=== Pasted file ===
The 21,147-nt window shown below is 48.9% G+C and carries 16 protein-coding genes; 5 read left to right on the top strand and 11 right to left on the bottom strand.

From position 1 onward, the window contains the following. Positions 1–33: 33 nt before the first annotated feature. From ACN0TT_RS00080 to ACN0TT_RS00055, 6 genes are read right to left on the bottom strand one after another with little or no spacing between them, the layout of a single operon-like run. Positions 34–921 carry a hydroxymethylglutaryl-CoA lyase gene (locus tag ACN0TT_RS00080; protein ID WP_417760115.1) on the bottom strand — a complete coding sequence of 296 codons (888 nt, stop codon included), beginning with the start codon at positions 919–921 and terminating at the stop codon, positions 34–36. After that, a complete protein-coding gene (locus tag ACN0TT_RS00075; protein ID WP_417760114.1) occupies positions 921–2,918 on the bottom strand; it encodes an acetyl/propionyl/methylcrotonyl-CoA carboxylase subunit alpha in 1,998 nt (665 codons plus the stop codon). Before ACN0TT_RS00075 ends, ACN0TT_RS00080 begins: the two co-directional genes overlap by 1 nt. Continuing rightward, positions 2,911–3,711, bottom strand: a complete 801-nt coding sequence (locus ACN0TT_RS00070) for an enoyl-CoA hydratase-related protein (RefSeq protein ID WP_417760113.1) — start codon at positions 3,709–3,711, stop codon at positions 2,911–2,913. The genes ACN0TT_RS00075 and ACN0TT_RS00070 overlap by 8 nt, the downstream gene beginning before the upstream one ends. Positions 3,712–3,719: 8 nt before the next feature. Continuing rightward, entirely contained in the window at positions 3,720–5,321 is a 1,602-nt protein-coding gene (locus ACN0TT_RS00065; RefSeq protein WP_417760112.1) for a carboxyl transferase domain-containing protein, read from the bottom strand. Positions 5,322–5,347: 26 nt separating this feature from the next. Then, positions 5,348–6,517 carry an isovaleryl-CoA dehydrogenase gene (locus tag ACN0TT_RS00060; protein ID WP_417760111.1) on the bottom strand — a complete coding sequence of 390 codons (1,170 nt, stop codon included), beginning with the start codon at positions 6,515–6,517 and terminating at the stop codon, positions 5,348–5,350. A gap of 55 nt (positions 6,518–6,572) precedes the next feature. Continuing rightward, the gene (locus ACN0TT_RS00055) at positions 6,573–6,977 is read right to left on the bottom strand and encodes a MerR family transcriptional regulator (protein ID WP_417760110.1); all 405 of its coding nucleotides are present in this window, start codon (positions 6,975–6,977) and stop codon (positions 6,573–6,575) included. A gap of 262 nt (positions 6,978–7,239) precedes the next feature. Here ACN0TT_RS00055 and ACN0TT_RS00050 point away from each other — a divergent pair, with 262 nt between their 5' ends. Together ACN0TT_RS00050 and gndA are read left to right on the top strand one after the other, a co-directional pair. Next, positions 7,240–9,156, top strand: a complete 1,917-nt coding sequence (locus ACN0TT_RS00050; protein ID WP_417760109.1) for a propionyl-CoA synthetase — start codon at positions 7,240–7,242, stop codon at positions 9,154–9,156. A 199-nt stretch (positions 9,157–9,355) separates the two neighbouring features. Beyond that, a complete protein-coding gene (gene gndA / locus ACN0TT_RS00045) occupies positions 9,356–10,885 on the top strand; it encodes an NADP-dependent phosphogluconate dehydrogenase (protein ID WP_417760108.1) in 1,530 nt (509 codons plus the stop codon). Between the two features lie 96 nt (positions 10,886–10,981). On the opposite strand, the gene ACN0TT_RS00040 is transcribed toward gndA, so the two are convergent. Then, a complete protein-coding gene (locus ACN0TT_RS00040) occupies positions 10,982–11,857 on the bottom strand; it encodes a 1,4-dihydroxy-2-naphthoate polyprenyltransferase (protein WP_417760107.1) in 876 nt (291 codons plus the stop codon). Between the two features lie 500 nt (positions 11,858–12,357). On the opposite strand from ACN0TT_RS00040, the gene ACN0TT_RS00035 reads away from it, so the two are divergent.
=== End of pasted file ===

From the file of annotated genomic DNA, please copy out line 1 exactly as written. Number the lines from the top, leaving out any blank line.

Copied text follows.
The 21,147-nt window shown below is 48.9% G+C and carries 16 protein-coding genes; 5 read left to right on the top strand and 11 right to left on the bottom strand.